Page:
The New York Times Exposed // An exclusive interview with journalist Emma-Jo Morris who reported on a tranche of emails that show how The New York Times collaborated with the New York State Education Department to target Orthodox Jews

When The New York Times recently ran a series of disparaging articles about New York’s Orthodox Jewish community and its yeshivah system, it seemed to have incredibly fortuitous timing, with the first article in the series coming out the day before a meeting at which the Regents Board would be voting on the role of government in regulating yeshivos. However, according to a newly released tranche of emails, that was no coincidence; the Times was actually colluding with the New York State Education Department as it was writing the series.
That fact was recently revealed in an article by the politics editor at Breitbart, Emma-Jo Morris, who walked through several email exchanges between The New York Times’ reporters and state government representatives. (Ami has obtained the full tranche of emails upon which Breitbart based its reporting—all 862 pages.)
If you think you might have heard of Emma-Jo before, you probably have. She recently testified in Congress before the Select Subcommittee on the Weaponization of the Federal Government about her time working at the New York Post on the Hunter Biden laptop story, and how it was suppressed because of collusion between government, traditional news outlets and social media sites like Twitter. As in the yeshivah case, Emma-Jo showed that too-close relationships between news outlets and government meant that an important news story—one about government corruption in the case of the laptop—was twisted to fit the facts as desired by the powers that be.


Tell me about your involvement in the ongoing saga of The New York Times versus the yeshivos.
In order to explain, I’ll give you some of my background. Your magazine quoted some of my pieces on Hunter Biden’s “laptop from hell.” I broke that story while I was working for The New York Post. Since then, I’ve moved over to Breitbart. I’m a Jew from Montreal, but I didn’t go to a Jewish religious school. I actually went to a Protestant private girls’ school.

How did you end up there?
Ironically, my parents wanted me to have a classical education, so they sent me to a non-Jewish school. It wasn’t very religious or even super Christian, but it was definitely not Jewish. I don’t have any experience with yeshivos or seminaries, but I did grow up traditional and I feel strongly about my own Judaism. I also feel very connected to the Jewish community. I feel like it’s family.

So you didn’t get involved in The New York Times’ story because of any religious inclination.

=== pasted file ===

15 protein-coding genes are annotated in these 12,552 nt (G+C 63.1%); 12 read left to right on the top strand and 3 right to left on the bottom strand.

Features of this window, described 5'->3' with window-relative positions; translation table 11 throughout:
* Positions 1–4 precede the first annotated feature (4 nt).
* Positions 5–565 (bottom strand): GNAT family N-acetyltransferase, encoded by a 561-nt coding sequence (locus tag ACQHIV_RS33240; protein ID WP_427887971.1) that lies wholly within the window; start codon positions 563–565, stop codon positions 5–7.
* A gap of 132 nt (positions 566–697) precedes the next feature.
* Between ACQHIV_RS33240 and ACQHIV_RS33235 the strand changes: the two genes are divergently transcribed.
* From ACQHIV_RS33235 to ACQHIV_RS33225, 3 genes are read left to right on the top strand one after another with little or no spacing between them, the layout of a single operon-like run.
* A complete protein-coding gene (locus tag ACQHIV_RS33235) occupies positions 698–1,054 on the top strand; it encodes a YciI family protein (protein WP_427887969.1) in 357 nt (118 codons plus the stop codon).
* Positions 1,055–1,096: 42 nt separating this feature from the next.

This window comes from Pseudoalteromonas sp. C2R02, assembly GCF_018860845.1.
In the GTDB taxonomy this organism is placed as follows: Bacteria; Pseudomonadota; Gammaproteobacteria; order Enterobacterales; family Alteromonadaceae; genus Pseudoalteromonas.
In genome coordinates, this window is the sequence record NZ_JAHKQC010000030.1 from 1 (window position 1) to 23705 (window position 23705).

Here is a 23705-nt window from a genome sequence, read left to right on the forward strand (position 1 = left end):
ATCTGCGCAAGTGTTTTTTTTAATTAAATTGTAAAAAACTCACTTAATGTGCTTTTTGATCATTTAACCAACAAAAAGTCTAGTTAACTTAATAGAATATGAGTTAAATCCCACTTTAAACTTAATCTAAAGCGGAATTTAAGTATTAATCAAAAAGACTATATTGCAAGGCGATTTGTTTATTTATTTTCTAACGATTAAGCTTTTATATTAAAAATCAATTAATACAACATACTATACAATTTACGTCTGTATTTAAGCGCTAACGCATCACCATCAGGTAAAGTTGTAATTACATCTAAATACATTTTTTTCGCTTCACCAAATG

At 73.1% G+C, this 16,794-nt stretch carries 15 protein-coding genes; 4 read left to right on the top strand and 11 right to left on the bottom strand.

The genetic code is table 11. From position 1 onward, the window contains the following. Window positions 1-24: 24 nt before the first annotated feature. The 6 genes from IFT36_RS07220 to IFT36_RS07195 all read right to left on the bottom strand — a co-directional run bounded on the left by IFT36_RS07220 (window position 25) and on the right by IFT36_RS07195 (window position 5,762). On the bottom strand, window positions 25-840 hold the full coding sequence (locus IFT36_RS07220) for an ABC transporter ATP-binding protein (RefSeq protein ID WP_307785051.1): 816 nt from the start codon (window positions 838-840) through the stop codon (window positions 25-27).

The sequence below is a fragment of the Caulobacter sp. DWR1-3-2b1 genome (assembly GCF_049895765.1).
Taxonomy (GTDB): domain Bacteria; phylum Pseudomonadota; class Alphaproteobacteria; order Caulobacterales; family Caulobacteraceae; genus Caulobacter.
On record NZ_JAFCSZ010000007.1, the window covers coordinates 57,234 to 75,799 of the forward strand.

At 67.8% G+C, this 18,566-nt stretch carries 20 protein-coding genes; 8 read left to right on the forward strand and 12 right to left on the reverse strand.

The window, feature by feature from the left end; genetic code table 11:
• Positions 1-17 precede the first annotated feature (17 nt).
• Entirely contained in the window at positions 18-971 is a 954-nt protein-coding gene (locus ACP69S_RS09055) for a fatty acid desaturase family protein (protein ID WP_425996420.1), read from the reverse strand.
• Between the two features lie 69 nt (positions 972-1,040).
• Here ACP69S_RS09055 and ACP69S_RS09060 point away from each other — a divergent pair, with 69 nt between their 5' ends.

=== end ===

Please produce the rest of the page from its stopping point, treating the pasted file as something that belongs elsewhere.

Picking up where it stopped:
I’m not a practicing Jew, but I have a soul. I initially got involved because I knew the Jewish community, and the story that Eliza Shapiro published last October didn’t match what I knew. The main charge that she was making—which she later repeated in article after article under various headlines—was essentially that this tradition is abusive. When I read that, my first reaction was to be appalled, and my second reaction was to be offended both on behalf of the Jewish community and as a journalist. As someone who knows religious and chasidic Jews and is familiar with their way of life, I read how she was talking about them as if they’re idiots, and I knew for a fact that it wasn’t true. Not only wasn’t it true but it was a disgusting slander. As a journalist, I found myself thinking, This person is a straight-up liar.

You knew it wasn’t true, but you didn’t have any evidence.
I didn’t have anything concrete to go on at that point, other than looking at it critically and knowing that it didn’t correspond with reality. What the Times was painting these people out to be—and I hate to say it—was child abusers. Anyone who has ever spent a minute with a frum Jew knows that this is the most egregious and also obviously fake thing to allege about someone. You don’t have to be a genius, nor do you need to read the 900 emails that went back and forth between the Education Department and The New York Times, or even know about the sources they deliberately left out of their reportage to know that what they were saying just wasn’t true.

They also portrayed us as though we are miserable, unhappy people who are being forced into a way of life not of our own choosing.
Yes, as though the community is full of slaves, depravity and deprivation. Occasionally there were blatant charges of abuse, but this was the recurring theme. I didn’t know what their game was, but I knew there was a game. So I posted about it on Twitter. I have a pretty intense Twitter following, and I was knocking both Eliza Shapiro and her story. I wrote that it was a disgusting political hit job from a secular, liberal Jew who was offended by a community that is the living embodiment of traditional Judaism. She obviously had some beef with that.

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